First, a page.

From Military Service to Finding a Mentor
I served nearly 5 years in the United States Army as a Specialist and an Infantry Team Leader. However, three surgeries and grueling physical therapy took their toll. My injuries ultimately led to a new focus in life, and I separated from the service in April 2018.
I decided I needed a career change and returned to college to study fisheries, a field I have been truly passionate about since I was a kid. While working on my fisheries education, I was fortunate to meet a friend who introduced me to Anna Kagley, fish biologist with the Fish Ecology Division at NOAA’s Northwest Fisheries Science Center. She would go on to become my mentor and supervisor.
A New Beginning with the Veterans Conservation Corps Program
At first, while still in college, I volunteered to join Anna on a handful of nearshore beach seining research days. Through this experience, I learned about the NOAA Veterans Conservation Corps Fisheries Internship Program. I applied, was accepted, and officially began the internship program in February 2020.
The program was created in 2016 through a partnership between the NOAA Restoration Center, Office of Habitat Conservation, NOAA Fisheries West Coast Region, Northwest Fisheries Science Center, and the Washington State Veterans Conservation Corps. My other supervisor and mentor, Kim Mai Pham with the Department of Veteran Affairs, coordinated with John Floberg at the NOAA Restoration Center to help customize the program to make it work for all of us.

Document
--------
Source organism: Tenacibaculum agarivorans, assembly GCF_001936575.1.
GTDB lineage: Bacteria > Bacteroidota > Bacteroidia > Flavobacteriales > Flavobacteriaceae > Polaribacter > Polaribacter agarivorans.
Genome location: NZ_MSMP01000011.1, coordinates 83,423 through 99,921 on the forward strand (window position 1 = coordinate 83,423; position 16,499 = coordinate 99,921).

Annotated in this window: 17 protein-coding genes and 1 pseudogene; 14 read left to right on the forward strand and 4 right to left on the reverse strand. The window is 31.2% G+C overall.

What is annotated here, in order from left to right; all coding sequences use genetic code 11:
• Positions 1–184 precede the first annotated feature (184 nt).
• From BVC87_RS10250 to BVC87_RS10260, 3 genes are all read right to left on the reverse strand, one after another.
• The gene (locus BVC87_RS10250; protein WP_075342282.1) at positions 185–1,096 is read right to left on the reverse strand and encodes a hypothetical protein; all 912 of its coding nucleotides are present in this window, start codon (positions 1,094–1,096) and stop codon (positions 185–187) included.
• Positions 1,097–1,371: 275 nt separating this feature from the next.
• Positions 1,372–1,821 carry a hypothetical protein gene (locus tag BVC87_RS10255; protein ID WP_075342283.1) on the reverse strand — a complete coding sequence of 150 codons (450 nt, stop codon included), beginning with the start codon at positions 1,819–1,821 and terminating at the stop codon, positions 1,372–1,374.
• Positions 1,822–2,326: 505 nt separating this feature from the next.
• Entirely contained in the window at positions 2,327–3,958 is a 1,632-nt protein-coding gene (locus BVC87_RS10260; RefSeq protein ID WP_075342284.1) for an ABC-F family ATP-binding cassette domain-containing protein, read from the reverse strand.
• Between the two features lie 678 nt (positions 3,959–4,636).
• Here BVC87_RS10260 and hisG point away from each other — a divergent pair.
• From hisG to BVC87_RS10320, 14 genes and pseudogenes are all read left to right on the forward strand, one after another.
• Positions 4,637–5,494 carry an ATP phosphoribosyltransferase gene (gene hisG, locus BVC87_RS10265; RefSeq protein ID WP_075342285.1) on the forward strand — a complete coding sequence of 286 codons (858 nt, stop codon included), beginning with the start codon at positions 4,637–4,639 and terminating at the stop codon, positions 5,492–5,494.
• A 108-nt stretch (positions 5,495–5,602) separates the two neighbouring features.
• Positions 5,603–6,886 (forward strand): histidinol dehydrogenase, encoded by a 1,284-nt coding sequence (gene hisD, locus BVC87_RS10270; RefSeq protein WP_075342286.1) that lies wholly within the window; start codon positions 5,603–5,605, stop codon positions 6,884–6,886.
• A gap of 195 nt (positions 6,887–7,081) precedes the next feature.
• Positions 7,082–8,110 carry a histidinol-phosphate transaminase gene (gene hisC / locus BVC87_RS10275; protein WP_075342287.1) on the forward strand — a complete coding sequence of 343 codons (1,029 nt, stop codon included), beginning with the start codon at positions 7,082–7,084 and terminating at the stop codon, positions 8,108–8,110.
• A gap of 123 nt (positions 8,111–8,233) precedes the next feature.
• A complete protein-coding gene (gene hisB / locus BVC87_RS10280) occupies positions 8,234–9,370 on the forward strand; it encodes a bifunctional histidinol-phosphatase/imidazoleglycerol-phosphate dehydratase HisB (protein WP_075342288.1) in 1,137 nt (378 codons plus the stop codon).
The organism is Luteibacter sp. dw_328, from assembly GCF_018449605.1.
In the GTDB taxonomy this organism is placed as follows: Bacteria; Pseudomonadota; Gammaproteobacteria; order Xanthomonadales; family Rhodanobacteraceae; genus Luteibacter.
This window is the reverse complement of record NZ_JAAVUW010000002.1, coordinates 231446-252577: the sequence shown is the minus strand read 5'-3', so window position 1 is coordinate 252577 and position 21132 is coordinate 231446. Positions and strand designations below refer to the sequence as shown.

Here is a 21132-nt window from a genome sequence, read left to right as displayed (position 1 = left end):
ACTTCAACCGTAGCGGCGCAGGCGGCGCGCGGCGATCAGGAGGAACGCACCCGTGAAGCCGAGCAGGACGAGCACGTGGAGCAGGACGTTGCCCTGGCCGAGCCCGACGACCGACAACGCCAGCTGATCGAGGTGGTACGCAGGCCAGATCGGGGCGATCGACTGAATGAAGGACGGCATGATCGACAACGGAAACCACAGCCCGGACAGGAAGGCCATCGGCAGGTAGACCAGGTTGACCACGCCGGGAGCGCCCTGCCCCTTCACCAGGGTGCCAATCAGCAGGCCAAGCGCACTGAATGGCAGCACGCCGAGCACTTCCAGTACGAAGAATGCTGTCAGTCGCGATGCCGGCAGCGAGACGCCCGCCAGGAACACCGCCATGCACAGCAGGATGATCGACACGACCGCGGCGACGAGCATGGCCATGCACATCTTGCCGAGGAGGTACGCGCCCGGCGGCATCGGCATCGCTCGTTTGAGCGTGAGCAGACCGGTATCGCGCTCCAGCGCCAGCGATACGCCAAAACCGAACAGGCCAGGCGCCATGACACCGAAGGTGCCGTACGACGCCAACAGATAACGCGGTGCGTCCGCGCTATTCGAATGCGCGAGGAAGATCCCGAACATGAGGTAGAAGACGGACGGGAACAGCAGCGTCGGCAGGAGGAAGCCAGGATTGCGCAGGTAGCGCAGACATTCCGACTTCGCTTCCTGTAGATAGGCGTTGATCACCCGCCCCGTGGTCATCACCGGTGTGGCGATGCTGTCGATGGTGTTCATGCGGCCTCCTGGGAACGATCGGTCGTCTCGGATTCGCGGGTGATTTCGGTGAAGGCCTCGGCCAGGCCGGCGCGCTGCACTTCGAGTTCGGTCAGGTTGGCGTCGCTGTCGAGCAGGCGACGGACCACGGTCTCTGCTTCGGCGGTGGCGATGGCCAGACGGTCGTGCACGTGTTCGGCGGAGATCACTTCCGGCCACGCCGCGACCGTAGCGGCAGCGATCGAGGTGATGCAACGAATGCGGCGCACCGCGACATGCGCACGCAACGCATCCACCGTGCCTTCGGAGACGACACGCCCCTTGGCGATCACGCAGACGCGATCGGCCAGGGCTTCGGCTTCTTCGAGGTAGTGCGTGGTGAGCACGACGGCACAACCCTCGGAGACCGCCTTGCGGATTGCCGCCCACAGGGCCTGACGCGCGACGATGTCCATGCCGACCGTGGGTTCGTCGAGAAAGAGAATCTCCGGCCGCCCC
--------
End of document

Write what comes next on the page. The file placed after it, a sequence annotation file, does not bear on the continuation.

A Connection to Nature Brings Science to Life
I learned many invaluable lessons during my year and a half in the program. Those lessons have changed my perspective on salmon conservation.
There is no way that I could pick just one favorite experience. But, probably the most enjoyable thing for me was getting out in the field and working with the fish. I PIT-tagged Chinook salmon in the backcountry of Idaho. I beach seined forage fish in the Elwha River. I raked Pacific herring roe. I trawled for groundfish off the Oregon coast.
I have found it amazing to track how my field experience gets reflected in the data and resulting reports. The outdoors is therapy for me. That connection with nature gave real meaning to those numbers on paper. Overall, it’s been an adventure I will never forget.
A Future with Fisheries
I wish that I could just continue in this position for my entire career. I hope to keep doing some of these things while finishing my degree. And one day, I hope to find a position much like this one. I have faith that the combination of experience, education, and some determination will allow me to pursue my dream of a fisheries career in the very new future.